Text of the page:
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Tall trend set to shrink soon

The world's skyscrapers are getting taller, despite the global recession, new research has revealed – but ultra-high projects are expected to tail off soon

According to the international research group Council on Tall Buildings and Urban Habitat (CTBUH), the average height of the top ten tallest buildings completed in 2008 rose to 319 metres – 31 metres above the previous highest average, set in 1998.

The council went on to say that the 'most successful year of skyscraper construction ever’ looks set to be repeated in 2009 and 2010, with the completion of the Burj Dubai (over 800 metres), the Makkah Clock Royal Tower in Saudi Arabia (577 metres) and Dubai Towers in Doha (414 metres). The study concluded the unusual mismatch between increasing height and the gloomy economic outlook is due to the five to 10-year lead-time on ‘supertall’ buildings.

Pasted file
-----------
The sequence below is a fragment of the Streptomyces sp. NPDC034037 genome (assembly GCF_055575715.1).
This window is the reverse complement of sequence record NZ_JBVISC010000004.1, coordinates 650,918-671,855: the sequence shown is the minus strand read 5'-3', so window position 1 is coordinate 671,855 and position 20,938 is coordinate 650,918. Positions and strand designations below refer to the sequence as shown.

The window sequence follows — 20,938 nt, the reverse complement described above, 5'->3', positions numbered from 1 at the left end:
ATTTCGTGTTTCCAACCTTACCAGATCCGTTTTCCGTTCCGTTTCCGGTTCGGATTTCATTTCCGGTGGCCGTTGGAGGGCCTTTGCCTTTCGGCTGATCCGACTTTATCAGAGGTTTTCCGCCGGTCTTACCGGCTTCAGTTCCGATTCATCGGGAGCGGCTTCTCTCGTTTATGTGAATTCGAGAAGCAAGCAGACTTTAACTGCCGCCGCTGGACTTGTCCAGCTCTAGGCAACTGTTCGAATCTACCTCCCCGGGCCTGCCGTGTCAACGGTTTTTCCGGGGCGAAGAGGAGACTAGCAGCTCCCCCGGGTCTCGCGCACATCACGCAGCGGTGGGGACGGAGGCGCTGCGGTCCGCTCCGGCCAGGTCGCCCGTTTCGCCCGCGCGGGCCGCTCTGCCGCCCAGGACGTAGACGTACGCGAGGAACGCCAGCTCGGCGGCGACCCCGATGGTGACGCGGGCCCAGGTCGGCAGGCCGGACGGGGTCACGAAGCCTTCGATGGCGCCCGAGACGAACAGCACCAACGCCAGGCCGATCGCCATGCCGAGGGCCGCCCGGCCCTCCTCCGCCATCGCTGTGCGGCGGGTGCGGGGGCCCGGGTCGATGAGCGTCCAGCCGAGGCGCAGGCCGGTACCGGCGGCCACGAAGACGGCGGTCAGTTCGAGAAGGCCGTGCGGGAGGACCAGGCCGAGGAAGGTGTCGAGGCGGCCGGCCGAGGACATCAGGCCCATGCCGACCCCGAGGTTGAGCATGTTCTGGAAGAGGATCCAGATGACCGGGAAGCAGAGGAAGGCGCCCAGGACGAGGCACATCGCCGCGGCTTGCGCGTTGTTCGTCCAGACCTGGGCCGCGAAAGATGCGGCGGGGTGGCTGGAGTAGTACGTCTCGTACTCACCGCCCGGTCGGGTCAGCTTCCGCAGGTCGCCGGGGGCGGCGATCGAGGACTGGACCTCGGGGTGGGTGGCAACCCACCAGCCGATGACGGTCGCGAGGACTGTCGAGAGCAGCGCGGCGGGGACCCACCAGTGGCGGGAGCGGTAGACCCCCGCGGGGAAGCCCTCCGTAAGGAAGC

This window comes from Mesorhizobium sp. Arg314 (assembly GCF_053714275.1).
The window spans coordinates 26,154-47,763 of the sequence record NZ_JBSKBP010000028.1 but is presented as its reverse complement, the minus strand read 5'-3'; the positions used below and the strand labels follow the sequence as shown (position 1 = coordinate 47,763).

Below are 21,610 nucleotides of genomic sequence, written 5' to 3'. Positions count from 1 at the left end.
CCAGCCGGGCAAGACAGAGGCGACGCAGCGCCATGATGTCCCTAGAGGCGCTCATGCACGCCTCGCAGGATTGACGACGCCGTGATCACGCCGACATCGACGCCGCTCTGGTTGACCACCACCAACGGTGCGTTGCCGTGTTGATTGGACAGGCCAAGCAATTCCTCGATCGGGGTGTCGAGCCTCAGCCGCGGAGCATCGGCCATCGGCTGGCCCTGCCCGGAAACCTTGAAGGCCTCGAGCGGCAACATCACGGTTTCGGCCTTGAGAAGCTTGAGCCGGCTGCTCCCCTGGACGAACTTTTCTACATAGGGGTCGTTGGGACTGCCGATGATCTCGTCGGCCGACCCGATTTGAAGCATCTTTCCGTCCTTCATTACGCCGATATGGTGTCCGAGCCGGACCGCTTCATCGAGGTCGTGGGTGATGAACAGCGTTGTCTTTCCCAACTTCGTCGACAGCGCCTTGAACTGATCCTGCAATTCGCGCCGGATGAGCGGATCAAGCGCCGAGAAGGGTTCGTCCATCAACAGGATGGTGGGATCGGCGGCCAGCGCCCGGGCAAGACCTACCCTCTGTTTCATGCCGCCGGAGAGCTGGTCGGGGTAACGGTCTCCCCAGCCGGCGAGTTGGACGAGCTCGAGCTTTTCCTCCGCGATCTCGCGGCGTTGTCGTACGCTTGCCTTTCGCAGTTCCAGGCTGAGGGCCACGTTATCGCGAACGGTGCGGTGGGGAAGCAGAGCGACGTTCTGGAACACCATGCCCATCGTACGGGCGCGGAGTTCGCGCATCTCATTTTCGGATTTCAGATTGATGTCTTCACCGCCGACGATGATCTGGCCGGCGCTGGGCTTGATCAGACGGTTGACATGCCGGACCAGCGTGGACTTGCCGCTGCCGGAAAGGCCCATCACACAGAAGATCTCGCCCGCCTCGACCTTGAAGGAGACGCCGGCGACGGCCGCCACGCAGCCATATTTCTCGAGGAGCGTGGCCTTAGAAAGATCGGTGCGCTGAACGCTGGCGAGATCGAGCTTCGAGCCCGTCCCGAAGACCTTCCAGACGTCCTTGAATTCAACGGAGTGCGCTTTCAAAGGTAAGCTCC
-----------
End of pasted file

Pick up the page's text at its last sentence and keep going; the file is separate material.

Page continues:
However, the outlook for the medium term is bleak. The CTUBH suggests that the Burj Dubai will remain the world’s tallest building until 2020, due to the uncertain future of many proposed schemes. Heights are expected to drop until 2017.

The organisation has also looked at changing trends in building tall. In 1990, 80 per cent of the 100 tallest buildings were in North America but by 2010, only 22 percent will be American, due to a surge in construction in Asia and the Middle East. Construction methods and typology have also shifted: from steel frame office blocks to concrete residential/mixed use towers.

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